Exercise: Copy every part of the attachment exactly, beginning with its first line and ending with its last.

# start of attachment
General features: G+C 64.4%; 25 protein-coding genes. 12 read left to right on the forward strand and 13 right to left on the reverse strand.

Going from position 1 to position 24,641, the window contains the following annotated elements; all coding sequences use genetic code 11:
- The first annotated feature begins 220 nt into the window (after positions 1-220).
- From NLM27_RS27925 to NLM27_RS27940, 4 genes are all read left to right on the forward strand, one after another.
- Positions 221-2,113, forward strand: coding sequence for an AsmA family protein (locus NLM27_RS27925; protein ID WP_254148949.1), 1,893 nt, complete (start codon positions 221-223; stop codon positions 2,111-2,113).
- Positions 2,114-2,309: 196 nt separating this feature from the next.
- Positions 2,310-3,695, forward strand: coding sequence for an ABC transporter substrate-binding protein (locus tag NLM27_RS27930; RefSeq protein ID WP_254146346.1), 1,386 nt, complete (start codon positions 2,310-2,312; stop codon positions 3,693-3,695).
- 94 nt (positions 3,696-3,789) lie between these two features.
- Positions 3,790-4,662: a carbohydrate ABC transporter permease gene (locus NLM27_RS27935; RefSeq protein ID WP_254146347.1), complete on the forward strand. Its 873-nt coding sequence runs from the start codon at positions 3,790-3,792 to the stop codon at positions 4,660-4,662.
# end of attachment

General features: G+C 64.4%; 25 protein-coding genes. 12 read left to right on the forward strand and 13 right to left on the reverse strand.

Going from position 1 to position 24,641, the window contains the following annotated elements; all coding sequences use genetic code 11:
- The first annotated feature begins 220 nt into the window (after positions 1-220).
- From NLM27_RS27925 to NLM27_RS27940, 4 genes are all read left to right on the forward strand, one after another.
- Positions 221-2,113, forward strand: coding sequence for an AsmA family protein (locus NLM27_RS27925; protein ID WP_254148949.1), 1,893 nt, complete (start codon positions 221-223; stop codon positions 2,111-2,113).
- Positions 2,114-2,309: 196 nt separating this feature from the next.
- Positions 2,310-3,695, forward strand: coding sequence for an ABC transporter substrate-binding protein (locus tag NLM27_RS27930; RefSeq protein ID WP_254146346.1), 1,386 nt, complete (start codon positions 2,310-2,312; stop codon positions 3,693-3,695).
- 94 nt (positions 3,696-3,789) lie between these two features.
- Positions 3,790-4,662: a carbohydrate ABC transporter permease gene (locus NLM27_RS27935; RefSeq protein ID WP_254146347.1), complete on the forward strand. Its 873-nt coding sequence runs from the start codon at positions 3,790-3,792 to the stop codon at positions 4,660-4,662.